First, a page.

Two thousand and twelve was the year of the gadget. The iPhone and Facebook recorded every magic moment and the GPS caught every mile in the fantastic Distance Derby. By the end of the year, I started tinkering with a new camera which hopefully will capture as many good times in this next year.
Looking through the library of pictures and my GPS tracks via Garmin Connect, it isn’t hard to recap the year. Besides being the year of the gadget, it was also the year of crazy winter weather. Although the mild winter temps lent itself to accumulating Distance Derby miles early, by summer’s end, it we found ourselves in one of the worst droughts in decades.
The Distance Derby was designed as a year long competition. Simply put, riders GPS their miles, submit them weekly and the person with the most miles, wins the race. Surprisingly popular, we started out with 74 competitors and will end with over 50% completion. I will place in the top ten – most likely #7 or #8, surpassing just over 1,200 miles accumulated in seven states; Nebraska and all those states bordering our own. I bragged about those accomplishments earlier this month.
This winter also brought me my first injury; taking a fall from Fancy into the frozen bean field. I’d like to say that was the only fall, but Windy decided she had enough of me while riding in Wyoming and proved that she could off me if she really wanted to and did. But those were minor indiscretions compared to the awesome rides and trails we covered over the last twelve months.
While regrettably both of my boys have found other things to do besides ride horses, I did coax Case into one camping/riding trip this past spring.
It had been at least a couple years since McCain had been on a horse but when a friend wanted to ride, he made the sacrifice.
While it still hurts my heart to think about losing Ginger, Fancy has been a great addition to our family. It’s been an adjustment for John to ride a horse that lacks the fire and boldness that Ginger had, but I think it has also been a nice break for him to have one that doesn’t lose her head in the crowd and has come along tremendously in her own right.
Since I ride more than John does, Fancy has become my back-up horse. I keep saying that John needs to find him another horse because Fancy really should be mine. What a great find she was; she is kind, level headed and beautiful. Just my kind of horse.
I was fortunate to take some awesome horse trips this past year. Spending a week in Wyoming with my husband and good friends was a special treat, especially getting out of the soring temperatures of Nebraska. The views from the mountains were breathtaking; a glimpse of Heaven.
For the second year, I’ve enjoyed an extended horse vacation with my best girl friends, ending with Cowgirl Weekend. And as much as I have always enjoyed Cowgirl Weekends, I have to say that the precursor to this event – what I call “trail tasting” along the way – is quick becoming the highlight of that week. A week of horses is the bomb for me and sharing it with friends who love to ride as much as I do is just icing on the cake.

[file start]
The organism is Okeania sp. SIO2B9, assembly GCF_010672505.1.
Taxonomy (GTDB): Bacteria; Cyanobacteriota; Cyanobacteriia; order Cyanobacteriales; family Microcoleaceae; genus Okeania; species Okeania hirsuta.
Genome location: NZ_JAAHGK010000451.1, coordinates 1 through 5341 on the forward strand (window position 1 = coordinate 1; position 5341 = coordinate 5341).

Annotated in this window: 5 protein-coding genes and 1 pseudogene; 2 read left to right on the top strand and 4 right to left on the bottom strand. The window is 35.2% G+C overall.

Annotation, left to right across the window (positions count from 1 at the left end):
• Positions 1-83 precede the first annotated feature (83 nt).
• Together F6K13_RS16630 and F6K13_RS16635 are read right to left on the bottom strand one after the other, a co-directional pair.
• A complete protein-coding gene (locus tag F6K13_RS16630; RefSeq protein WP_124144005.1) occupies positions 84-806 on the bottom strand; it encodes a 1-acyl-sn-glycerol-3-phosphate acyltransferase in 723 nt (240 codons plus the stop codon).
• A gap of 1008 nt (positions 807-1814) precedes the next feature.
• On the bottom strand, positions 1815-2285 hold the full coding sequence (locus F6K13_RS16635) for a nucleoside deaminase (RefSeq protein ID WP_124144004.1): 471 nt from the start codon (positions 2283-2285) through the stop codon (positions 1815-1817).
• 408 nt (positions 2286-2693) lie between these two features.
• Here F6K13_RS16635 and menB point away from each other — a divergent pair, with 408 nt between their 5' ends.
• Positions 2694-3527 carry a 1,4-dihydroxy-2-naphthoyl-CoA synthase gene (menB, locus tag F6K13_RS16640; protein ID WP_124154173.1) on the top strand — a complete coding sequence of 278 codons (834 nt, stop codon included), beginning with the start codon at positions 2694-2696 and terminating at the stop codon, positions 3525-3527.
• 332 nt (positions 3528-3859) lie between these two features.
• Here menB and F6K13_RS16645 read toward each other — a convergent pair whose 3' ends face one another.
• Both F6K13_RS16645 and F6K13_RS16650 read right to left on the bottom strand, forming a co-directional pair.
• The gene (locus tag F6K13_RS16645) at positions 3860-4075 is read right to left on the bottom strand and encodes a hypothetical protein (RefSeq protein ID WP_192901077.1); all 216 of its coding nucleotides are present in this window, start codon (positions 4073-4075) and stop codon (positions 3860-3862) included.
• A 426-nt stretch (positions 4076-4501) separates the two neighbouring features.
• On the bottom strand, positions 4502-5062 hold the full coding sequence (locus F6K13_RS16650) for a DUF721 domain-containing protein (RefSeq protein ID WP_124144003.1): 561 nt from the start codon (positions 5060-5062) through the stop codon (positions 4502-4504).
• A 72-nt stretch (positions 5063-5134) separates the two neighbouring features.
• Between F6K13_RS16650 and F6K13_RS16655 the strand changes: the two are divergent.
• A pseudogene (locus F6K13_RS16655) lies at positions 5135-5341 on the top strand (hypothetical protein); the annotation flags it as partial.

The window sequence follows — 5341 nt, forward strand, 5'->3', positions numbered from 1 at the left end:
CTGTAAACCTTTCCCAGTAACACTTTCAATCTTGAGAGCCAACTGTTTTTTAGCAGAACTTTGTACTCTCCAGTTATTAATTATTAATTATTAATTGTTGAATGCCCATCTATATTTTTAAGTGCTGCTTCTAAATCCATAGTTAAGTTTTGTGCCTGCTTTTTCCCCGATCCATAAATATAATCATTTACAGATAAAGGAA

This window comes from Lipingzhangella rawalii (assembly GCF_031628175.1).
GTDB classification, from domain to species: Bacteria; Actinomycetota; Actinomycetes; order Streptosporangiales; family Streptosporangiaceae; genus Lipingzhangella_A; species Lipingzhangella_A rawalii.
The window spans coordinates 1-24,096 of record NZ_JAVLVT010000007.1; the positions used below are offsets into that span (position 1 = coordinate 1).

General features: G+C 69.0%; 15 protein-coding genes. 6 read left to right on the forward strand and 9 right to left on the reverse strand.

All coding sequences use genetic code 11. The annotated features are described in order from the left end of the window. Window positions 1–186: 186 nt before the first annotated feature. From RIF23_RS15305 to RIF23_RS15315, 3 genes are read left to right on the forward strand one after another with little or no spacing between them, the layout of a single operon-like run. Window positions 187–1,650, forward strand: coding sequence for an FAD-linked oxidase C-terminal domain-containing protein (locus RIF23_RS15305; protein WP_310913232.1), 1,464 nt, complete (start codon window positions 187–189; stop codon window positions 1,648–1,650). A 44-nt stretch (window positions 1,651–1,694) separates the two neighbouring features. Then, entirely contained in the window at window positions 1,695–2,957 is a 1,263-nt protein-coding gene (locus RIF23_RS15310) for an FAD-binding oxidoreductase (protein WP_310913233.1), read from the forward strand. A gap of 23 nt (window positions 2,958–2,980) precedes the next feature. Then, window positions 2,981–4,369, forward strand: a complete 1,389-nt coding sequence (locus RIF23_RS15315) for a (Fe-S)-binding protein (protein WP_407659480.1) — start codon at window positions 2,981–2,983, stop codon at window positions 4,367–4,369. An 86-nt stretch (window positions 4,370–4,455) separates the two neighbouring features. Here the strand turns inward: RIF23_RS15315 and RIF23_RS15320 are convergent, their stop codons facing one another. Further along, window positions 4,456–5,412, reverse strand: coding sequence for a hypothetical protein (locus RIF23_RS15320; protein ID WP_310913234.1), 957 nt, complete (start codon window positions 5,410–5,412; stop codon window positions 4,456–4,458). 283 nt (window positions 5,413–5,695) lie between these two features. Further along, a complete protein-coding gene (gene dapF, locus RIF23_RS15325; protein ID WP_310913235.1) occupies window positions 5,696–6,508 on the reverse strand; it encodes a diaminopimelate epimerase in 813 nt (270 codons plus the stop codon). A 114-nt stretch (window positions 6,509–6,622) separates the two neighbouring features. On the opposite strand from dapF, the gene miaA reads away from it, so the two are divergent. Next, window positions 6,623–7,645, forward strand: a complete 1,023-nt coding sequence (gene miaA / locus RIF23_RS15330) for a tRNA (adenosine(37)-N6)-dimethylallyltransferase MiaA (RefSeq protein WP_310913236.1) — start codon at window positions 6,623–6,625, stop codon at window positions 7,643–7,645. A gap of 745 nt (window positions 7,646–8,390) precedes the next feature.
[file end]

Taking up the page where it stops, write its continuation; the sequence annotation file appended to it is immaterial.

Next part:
I lost two of my best dogs this year. Maddie was almost 14 years old and spent many years camping with us. Even when her body failed her, she still tried to keep up with me; ever mindful that I stay in her sight.
I lost Ritz unexpectedly two days after we put Maddie to rest. He had shown signs of neurological problems in the months proceeding and we ultimately had to make a choice to let him go as well. He was my guardian. Ritz was truly the dog that would protect me above himself and I know that with all my heart. I am pretty sure he is watching me still. He traveled many road miles with Windy and me and I miss him every time I leave home on my horse.
I won’t go as far as saying John shares my passion for horses, but he does enjoy them. He keeps the fences fixed, hay in the barn and my truck running. He humored me as we spent a night in Colorado to check another state off the list and spent many weekends home alone while I was out chasing miles. He lost his good horse and has moved forward with one that I have chosen for him rather than one he may have picked out himself. And I love him for all he does for me and my horse hobby.
As always, I am thankful for my friends. The circle of riding buddies continues to grow through the Platte River Riders, the Distance Derby and other riding opportunities. I am grateful for the gift of renewing old friendships I thought were lost and most of all, for my besties who have not only shared the trails with me but the ups and the downs and the good times and bad and the everyday celebrations that can only be recognized by those closest to my heart. You know who you are and I love you all for your gift of time for me.
After Ginger died, Windy had to really step up. And in reality, so did I. John was no longer on a seasoned trail horse, thus no longer the leader. I had to ask more of Windy and as a result, become a stronger leader. As I crossed the 900th mile on Windy’s back, I have never loved her more. I also said that when she took me to nearly 10,000 foot elevation in Wyoming or we rode in the 7th state this year. Windy’s courage, success and insecurities are an extension of me; we are one. I love this horse with all my heart.
It’s been a fabulous year and I’ve been very blessed. Merry Christmas and a Happy New Year.